“Universities should be places to learn, not to teach” – Okay. Well, how do we learn without teaching or doing. The best teachers are the ones that instruct you in ways to take what you learn and can apply these lessons across all facets of life, both inside and outside of the classroom. To accomplish and achieve goals and to succeed in whatever one strives for are what define great teachers. And what’s most important of what defines a great teacher is his or her ability to be a great student. In other words, great teachers are great learners/students.

    I loved this >> “The scandal of education is that every time you teach something, you deprive a child of the pleasure and benefit of discovery.” Maybe so, but without teaching we can’t discover everything on our own, we need others to help us to discover what we want/need to learn.

    Even though MIT is releasing all those free lectures, it’s because they can. Trust me, MIT is making that money! It is true what Tapscott says, “Universities, in other words, cannot survive on lectures alone.” However, I think his potential globalized online Wikinomics cannot sustain itself. Money is the key ingredient that would greatly affect this in a negative way.

    “Why, for example, are universities judged by the number of students they exclude, or by how much they spend? Why aren’t they judged by how well they teach, and at what price? Wishful thinking, I wish this were the case too, but the best researchers and experts are not always the best teachers (unfortunately). Teaching is an art that many dilute/bastardize into lecturing. There is much more than just spitting information at someone in hopes that they can retain it.

    Lastly, I don’t think universities will be changing dramatically anytime soon. For that to happen it would have to be with the combined effort of society itself in jobs and much more. Until something like the University of Phoenix beats out Harvard I don’t see much of the current/traditional modus operandi changing other than the inclusion of online teaching or personalized learning.

  4. Leslie 23:42, Apr 19th, 10

    I found myself agreeing with Sunstein and his thoughts that while personalization can be a great thing, it can also have some negative points to it. Going away to college and being put into unanticipated situations can be an important part of the college experience for many people. I can see how making more precise selections could potentially take away from this experience, especially if students begin to take more and more classes online.

    With Tapscott’s article, I can see how the traditional university is losing hold on the “monopoly” of educating, but I don’t see the institutions going anywhere or having to change too dramatically any time soon (although online colleges seem to be challenging the traditional educational institution). It’s great that you can get so many lectures for free online now, and that there’s so much more that’s at your finger tips. But, there’s a certain cache to a degree, which can help people get jobs and succeed in life. How long will it take for certain companies hiring employees to look past the need for a degree? Will they ever?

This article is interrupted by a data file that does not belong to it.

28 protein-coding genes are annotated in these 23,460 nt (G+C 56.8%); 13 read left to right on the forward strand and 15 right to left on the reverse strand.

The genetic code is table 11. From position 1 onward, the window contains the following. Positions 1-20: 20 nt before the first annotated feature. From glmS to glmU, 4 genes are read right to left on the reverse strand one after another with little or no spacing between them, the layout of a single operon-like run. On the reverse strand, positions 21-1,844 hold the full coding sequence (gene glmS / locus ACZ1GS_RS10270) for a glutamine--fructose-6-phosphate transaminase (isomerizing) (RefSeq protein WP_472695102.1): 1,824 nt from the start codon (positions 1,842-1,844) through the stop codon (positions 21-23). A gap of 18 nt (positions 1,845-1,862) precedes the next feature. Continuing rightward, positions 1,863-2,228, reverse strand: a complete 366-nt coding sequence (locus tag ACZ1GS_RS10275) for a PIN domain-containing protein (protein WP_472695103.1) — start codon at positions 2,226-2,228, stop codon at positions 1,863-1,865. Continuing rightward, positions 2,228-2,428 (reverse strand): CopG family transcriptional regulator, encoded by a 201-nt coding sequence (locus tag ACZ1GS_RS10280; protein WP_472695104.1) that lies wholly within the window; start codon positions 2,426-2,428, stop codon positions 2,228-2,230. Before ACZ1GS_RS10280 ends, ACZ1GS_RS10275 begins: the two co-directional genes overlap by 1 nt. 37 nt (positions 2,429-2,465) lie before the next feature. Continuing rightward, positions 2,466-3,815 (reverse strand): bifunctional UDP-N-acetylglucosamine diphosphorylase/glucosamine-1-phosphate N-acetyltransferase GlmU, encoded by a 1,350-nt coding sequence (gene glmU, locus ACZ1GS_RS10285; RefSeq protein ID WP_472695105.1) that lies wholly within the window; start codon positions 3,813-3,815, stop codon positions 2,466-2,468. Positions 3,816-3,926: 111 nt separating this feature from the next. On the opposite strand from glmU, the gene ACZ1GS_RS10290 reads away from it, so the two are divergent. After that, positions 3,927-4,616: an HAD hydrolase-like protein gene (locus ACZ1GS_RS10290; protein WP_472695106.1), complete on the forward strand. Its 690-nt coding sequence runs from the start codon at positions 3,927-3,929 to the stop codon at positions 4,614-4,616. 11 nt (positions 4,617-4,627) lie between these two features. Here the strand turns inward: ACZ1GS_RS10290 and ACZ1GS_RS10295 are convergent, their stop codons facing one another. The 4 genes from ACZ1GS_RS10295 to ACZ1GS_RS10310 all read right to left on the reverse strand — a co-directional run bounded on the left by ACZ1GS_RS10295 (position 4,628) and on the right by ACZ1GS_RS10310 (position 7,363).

I do think he makes a good point that maybe the traditional method of teaching is not the best way. Other ways should be looked into and experimented with, especially considering how the interactive digital world is changing how society learns and educates itself.

  5. juliette b 10:07, Apr 20th, 10

    This weeks readings seemed all the more interesting to me that I come from a french background.
    Ever since I have started my Masters program in the US I have been struck by the difference in dealing with education.
    Referring to Tapscott point I would say that in France universities are mostly a places to teach. The approach to education from a student’s point of view is much more passive. Students mostly go to the class sit and listen. This approach only works for highly motivated students that manage to make the most of the knowledge that is being transmitted to us. In this respect I think that new media could be a good way of making student actually produce content and participate to the class through out the weeks.

    I think that the American system is way better at challenging students and at making them responsible for the success of the class. That said, I also think that the system is too expensive. Very few people have access to graduate school for instance. While focusing on how new media could modify the content of class I think that American universities should also seize new media as the opportunity to make education more accessible.

  6. nadine 12:17, Apr 20th, 10

    @Juliette, I totally agree with you! France is deeply based on the broadcaster teaching model, where it’s the professor that holds all the wisdom, and you don’t have much to say as a student. It stands in complete contrast to the American model.
    However, as Tapscott, rather than a question of nationality, the future of education will be changed from the perspective of digital citizenship. The parameters of information sharing and production are changing worldwide, and I am very excited about the way it will impact universities- both in the United States and in France.
    @ Ryan: let’s hope that the new system will make education more affordable.